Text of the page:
Fig. 2 shows the SKS arrival on the radial and transverse components at SSN station MAIG for the earthquake of April 8, 1999 in the Japan Subduction Zone. The hypocenter was located at 560 km depth and the epicentral distance was 95.37°. Table 1 lists the events used in this study to quantify upper mantle anisotropy. Each SKS waveform was chosen by visual inspection and a first order, bandpass Butterworth filter was applied. In every case an attempt was made to retain the broadest bandpass possible, but the actual corner frequencies were determined based on the frequency of the noise affecting each record. The low frequency corner was chosen in the range from 0.01 to 0.04 Hz (periods between 100 and 25 s) while the high frequency corner varied between 1.0 and 1.5 Hz (from 1 to 0.67 s). These corner frequencies are appropriate for the phases used and the expected delay times (Wolfe and Silver, 1998). A time segment including only the selected phase was cut from the seismogram. In Fig. 2 the time series is 32 s long and is typical of the record lengths used throughout this work. Figure 3 shows the combination of (Φ, δt) producing the minimum eigenvalue, λ2min. The black dot means that the delay time, δt, is 0.95 s and the fast axis, Φ, is 74° east of north. The first contour around the dot bounds the 95% confidence interval for the measurement. All the other contours are multiples of the first one and are located at higher "elevations" or mountains. The black dot is located at the bottom of a valley. The 95% confidence contour was calculated using Equation (16) in Silver and Chan (1991) and taking one degree of freedom for each second of the record containing the SKS arrival (Silver and Chan, 1991; K. M. Fischer, Brown University, personal communication, 1998). The uncertainties are read directly from the contour plots. In this case, the measurement with its ±1σ uncertainty is (Φ, δt) = (74±20°, 0.95±0.45 s). In the event that the 95% confidence region is not approximately symmetric, the largest of the two possible 1σ values is used, e. g. in going from 74° to 84°, as opposed to going from 74° to 64° (Fig. 3). The contour plots are also useful to gauge the quality of the measurements. For example, a large 95% confidence area means that the parameters are poorly constrained. If multiple minima occur then the measurement is not reliable. Another possibility is that the 95% contour does not close, thus indicating a null measurement. All the individual splitting measurements are reported in Table 2.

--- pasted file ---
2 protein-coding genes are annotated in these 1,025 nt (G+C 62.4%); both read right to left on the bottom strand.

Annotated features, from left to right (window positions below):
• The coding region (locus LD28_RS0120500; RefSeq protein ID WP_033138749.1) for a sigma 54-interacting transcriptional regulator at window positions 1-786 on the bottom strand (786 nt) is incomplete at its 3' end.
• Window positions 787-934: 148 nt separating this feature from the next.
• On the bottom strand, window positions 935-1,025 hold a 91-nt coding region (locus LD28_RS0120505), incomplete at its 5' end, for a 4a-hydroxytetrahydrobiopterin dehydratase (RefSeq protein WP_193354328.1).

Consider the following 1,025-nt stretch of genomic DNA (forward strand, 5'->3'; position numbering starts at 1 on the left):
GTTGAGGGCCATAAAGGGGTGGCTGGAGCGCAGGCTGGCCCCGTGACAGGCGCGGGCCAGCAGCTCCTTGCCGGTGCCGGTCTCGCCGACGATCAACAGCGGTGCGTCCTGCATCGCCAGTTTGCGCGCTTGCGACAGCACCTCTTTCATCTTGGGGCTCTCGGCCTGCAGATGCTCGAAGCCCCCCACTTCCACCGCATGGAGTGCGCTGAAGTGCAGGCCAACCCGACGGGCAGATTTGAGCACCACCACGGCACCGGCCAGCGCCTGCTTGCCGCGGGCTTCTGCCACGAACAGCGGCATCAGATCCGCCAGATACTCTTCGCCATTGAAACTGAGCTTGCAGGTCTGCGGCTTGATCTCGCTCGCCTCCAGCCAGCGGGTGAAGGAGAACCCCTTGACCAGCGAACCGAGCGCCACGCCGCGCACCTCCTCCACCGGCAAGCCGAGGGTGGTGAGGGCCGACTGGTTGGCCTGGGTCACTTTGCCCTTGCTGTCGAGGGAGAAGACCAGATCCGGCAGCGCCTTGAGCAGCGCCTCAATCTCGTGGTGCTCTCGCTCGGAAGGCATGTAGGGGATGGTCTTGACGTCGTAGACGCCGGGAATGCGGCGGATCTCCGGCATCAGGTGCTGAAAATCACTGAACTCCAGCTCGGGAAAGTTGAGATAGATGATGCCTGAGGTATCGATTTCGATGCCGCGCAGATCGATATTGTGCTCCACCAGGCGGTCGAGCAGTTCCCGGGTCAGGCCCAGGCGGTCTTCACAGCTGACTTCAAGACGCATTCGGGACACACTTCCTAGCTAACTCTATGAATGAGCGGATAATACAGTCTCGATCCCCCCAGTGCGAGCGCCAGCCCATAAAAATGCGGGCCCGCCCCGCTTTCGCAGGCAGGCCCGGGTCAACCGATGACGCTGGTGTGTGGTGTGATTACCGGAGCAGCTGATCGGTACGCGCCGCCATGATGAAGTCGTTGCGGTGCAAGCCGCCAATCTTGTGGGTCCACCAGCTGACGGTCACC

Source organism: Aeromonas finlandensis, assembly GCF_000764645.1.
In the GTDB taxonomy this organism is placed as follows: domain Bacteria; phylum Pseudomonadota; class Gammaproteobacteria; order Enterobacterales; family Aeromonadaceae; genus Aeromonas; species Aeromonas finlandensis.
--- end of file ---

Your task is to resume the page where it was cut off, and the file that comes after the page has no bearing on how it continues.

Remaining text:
It is important to run a number of checks in order to make sure that the observation of SKS energy on the transverse component is indeed the result of anisotropy and does not arise from a different process such as scattering (Silver and Chan, 1991; Savage, 1999). Likewise, these checks mean that the values determined for Φ and δt are reliable. (1) An "unsplitting" correction is applied to the radial and transverse records using the estimated splitting parameters. If (Φ, δt) do describe anisotropy, then the SKS wave must disappear, or at least its amplitude is decreased, from the corrected transverse component (Fig. 2). Similarly, the amplitude of SKS is increased on the corrected radial component, although this is a small effect. (2) The particle motion of SKS in the transverse component is plotted as function of particle motion in the radial component. Before the unsplitting correction, particle motion must be approximately elliptical, and after correction it becomes linear (Fig. 4). (3) The NS and EW records are rotated through the angle Φ to obtain the slow and fast components of the SKS pulse. The fast and slow waveforms must have roughly the same shape and the fast SKS must arrive before the slow SKS by an amount approximately equal to the measured δt (Fig. 5). Shifting the slow wave by a time ot should align it with the fast wave.